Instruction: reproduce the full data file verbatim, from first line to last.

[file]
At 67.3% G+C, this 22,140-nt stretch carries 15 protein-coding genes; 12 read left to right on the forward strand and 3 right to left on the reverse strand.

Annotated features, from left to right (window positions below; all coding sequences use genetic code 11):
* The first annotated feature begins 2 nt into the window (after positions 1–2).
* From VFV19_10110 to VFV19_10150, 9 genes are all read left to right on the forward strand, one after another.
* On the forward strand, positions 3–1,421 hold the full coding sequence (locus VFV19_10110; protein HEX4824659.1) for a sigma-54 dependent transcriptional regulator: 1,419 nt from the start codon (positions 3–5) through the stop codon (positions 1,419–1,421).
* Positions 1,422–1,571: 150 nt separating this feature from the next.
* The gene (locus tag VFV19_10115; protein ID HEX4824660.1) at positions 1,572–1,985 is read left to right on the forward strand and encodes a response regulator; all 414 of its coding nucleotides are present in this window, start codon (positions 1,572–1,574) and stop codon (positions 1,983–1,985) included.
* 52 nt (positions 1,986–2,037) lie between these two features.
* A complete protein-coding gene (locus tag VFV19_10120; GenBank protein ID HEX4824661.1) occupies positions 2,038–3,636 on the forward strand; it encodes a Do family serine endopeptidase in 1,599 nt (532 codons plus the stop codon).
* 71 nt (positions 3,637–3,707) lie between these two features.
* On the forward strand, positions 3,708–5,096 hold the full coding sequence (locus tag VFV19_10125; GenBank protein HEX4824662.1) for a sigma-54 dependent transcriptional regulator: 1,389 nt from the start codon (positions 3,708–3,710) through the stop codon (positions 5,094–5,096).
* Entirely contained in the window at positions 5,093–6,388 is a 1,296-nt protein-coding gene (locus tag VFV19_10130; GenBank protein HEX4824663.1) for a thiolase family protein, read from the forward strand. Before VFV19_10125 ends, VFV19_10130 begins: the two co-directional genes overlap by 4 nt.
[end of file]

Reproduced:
At 67.3% G+C, this 22,140-nt stretch carries 15 protein-coding genes; 12 read left to right on the forward strand and 3 right to left on the reverse strand.

Annotated features, from left to right (window positions below; all coding sequences use genetic code 11):
* The first annotated feature begins 2 nt into the window (after positions 1–2).
* From VFV19_10110 to VFV19_10150, 9 genes are all read left to right on the forward strand, one after another.
* On the forward strand, positions 3–1,421 hold the full coding sequence (locus VFV19_10110; protein HEX4824659.1) for a sigma-54 dependent transcriptional regulator: 1,419 nt from the start codon (positions 3–5) through the stop codon (positions 1,419–1,421).
* Positions 1,422–1,571: 150 nt separating this feature from the next.
* The gene (locus tag VFV19_10115; protein ID HEX4824660.1) at positions 1,572–1,985 is read left to right on the forward strand and encodes a response regulator; all 414 of its coding nucleotides are present in this window, start codon (positions 1,572–1,574) and stop codon (positions 1,983–1,985) included.
* 52 nt (positions 1,986–2,037) lie between these two features.
* A complete protein-coding gene (locus tag VFV19_10120; GenBank protein ID HEX4824661.1) occupies positions 2,038–3,636 on the forward strand; it encodes a Do family serine endopeptidase in 1,599 nt (532 codons plus the stop codon).
* 71 nt (positions 3,637–3,707) lie between these two features.
* On the forward strand, positions 3,708–5,096 hold the full coding sequence (locus tag VFV19_10125; GenBank protein HEX4824662.1) for a sigma-54 dependent transcriptional regulator: 1,389 nt from the start codon (positions 3,708–3,710) through the stop codon (positions 5,094–5,096).
* Entirely contained in the window at positions 5,093–6,388 is a 1,296-nt protein-coding gene (locus tag VFV19_10130; GenBank protein HEX4824663.1) for a thiolase family protein, read from the forward strand. Before VFV19_10125 ends, VFV19_10130 begins: the two co-directional genes overlap by 4 nt.